Bottoms Up For Easter Sunday

This Easter Sunday, local eaters have their pick of restaurant brunch menus which don't feature ham - unless you count a guanciale-and-roasted tomato frittata with housemade ricotta or scrambled eggs with chorizo, radicchio and green garlic.

But it's not just the dishes which depart from tradition: Seattle restaurants are also devising cocktails specifically for the holiday which celebrates the resurrection of Christ. At Rione XIII, the drinks include two Prosecco-based spritzers and a mix of Moscato d'Asti and lime juice.

Although Easter doesn't have a reputation as a very boozy holiday, the spirits industry has lately been pushing the concept of the Easter cocktail, emphasizing connections to springtime and festivity (and new products in the gin section of your local liquor store.) Cocktailians have responded enthusiastically: If the drinks featured on Camper English's popular Alcademics blogare representative of the trend, swizzlers especially enjoy the chance to indulge in the bright colors and sticky sweets that they recall from childhood Easter parties.

When San Francisco cocktail hobbyists Rob Corwin and Danny Jacobs came up with the Sipping Seder, a cocktail-based reinterpretation of the Seder plate, they initially feared they would offend devout Jews (A rabbi assured them the concept wasn't sacrilegious.) Perhaps predictably, there doesn't seem to be as much hand-wringing over developing cocktails to pair with one of the holiest days on the Christian calendar, but Pastor Don Mackenzie approves of the practice for the same reasons that Corwin and Jacobs' rabbi friend cited.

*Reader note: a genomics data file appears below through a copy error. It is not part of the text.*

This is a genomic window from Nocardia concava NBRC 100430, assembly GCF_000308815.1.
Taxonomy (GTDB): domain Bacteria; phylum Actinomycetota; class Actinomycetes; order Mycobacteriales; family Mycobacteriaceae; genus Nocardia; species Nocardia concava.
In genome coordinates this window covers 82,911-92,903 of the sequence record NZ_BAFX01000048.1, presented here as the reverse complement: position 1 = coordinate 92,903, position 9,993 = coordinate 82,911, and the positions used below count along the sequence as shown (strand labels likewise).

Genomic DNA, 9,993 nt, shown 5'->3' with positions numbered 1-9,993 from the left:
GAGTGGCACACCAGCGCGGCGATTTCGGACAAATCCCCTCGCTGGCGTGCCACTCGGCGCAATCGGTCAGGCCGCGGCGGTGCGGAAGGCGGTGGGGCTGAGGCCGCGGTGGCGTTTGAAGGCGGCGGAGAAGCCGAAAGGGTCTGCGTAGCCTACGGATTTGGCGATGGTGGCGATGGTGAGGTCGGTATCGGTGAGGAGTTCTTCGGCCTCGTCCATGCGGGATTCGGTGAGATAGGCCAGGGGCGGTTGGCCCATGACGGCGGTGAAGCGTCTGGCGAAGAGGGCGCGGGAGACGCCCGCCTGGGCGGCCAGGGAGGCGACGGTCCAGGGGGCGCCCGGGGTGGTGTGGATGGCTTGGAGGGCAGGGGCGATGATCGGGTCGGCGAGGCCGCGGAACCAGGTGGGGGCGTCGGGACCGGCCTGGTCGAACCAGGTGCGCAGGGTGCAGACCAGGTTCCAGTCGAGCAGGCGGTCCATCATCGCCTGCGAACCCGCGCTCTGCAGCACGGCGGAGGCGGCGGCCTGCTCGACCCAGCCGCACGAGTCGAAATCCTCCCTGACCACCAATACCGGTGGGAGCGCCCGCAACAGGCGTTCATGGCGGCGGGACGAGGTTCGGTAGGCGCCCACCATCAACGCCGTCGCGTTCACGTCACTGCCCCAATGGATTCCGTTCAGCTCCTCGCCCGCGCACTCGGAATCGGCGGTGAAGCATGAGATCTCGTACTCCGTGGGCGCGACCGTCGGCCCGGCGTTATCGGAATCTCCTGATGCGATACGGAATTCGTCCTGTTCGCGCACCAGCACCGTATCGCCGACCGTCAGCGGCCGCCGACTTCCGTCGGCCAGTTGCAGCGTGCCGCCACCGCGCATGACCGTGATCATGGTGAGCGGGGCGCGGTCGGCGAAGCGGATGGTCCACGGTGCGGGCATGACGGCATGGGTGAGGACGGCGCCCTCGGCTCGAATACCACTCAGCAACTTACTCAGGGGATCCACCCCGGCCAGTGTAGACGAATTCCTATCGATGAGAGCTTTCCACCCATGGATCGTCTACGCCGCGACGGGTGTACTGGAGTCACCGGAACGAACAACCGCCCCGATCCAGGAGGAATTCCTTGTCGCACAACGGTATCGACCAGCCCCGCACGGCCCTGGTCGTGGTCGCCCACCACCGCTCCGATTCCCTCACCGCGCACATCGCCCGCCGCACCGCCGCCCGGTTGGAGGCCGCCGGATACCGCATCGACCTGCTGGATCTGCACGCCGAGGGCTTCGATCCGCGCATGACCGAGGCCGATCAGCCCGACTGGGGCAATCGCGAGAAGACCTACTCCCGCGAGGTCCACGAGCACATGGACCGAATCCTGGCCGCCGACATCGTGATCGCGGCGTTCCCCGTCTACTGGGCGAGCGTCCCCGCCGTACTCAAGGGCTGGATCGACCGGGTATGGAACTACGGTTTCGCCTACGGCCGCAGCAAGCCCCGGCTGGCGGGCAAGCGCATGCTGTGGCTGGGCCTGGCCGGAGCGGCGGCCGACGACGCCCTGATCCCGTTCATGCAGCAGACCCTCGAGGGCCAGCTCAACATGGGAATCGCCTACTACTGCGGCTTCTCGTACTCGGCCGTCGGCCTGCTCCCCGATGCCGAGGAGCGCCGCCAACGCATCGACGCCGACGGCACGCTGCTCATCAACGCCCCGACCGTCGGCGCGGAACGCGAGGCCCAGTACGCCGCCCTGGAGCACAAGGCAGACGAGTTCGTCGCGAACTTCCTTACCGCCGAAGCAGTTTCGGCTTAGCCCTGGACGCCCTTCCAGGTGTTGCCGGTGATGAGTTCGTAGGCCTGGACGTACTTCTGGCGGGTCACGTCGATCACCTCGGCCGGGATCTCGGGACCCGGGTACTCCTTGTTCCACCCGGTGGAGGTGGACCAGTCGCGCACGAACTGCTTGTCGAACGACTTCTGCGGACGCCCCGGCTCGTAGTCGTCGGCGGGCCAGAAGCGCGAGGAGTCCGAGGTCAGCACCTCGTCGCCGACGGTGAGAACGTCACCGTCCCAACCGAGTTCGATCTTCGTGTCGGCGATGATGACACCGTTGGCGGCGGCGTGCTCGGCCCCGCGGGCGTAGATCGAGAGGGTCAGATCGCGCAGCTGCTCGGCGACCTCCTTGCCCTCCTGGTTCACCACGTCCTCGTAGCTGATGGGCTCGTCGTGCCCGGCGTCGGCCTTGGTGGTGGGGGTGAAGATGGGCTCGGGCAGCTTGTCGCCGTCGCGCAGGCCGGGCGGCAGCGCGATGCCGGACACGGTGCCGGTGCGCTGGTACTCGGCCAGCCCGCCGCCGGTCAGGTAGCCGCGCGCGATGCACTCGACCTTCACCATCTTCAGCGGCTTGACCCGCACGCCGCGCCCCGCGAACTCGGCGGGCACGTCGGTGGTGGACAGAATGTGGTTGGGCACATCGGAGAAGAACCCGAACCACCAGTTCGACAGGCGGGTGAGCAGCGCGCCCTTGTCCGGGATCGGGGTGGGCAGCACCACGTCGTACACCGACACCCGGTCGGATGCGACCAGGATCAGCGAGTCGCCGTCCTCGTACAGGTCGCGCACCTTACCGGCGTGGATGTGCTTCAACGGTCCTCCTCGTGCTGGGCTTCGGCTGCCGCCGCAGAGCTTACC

According to Mackenzie, a member of The Interfaith Amigos, there's nothing wrong with making religious celebrations more relevant to a contemporary audience.

"Traditionally, of course, Easter, like Thanksgiving, is a time for families to gather and have something like ham or lamb," Mackenzie says. "But it is just what cultural traditions have developed, not related to the meaning of the resurrection, which, from my point of view, is a metaphor for the conviction that God can always make everything new."

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